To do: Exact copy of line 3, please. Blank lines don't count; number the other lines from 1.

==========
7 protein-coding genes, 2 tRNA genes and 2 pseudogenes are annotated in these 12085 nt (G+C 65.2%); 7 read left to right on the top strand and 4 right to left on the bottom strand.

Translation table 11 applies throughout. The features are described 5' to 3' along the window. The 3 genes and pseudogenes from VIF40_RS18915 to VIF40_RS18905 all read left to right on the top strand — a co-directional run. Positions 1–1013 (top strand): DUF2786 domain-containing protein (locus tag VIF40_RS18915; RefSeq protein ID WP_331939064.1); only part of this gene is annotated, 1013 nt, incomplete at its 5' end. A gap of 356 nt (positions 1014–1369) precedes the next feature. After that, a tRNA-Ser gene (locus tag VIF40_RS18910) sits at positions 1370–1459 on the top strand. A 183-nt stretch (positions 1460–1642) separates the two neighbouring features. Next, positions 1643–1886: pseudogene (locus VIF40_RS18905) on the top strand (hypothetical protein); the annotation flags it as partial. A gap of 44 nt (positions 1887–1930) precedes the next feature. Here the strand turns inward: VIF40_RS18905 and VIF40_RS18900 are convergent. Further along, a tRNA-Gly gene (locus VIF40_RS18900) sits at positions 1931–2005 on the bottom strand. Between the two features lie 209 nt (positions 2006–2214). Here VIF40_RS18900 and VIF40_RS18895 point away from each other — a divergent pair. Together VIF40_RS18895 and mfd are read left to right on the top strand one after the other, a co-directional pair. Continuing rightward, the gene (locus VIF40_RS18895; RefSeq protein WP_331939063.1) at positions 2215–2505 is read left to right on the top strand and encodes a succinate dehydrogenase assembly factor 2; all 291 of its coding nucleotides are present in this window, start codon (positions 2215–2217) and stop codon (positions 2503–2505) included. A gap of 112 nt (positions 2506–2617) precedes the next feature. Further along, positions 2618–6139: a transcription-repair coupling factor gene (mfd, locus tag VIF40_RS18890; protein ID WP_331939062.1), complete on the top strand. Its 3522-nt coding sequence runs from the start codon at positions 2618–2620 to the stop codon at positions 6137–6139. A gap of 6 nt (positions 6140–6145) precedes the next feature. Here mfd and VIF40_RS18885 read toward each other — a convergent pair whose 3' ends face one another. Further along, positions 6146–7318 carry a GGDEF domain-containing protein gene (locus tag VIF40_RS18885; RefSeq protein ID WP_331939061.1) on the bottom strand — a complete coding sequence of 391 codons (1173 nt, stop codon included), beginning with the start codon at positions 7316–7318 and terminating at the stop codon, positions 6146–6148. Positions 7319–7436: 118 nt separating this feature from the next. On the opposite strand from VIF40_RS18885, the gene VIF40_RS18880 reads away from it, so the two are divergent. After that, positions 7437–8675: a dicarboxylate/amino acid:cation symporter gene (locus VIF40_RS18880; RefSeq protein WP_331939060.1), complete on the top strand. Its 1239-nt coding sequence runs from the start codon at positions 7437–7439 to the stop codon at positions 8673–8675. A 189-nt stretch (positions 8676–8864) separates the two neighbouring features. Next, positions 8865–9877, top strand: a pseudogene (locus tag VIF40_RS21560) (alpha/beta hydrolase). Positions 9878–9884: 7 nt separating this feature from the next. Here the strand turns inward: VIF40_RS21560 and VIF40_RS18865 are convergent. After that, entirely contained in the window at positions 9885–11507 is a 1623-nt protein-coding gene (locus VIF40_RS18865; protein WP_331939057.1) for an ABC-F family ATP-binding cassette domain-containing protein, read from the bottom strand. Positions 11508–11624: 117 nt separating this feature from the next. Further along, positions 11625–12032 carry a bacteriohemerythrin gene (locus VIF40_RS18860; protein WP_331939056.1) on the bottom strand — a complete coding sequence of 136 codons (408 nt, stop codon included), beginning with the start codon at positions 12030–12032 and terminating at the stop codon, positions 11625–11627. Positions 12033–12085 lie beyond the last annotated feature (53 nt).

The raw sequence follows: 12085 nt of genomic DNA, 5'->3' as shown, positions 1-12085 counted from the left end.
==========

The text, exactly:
The raw sequence follows: 12085 nt of genomic DNA, 5'->3' as shown, positions 1-12085 counted from the left end.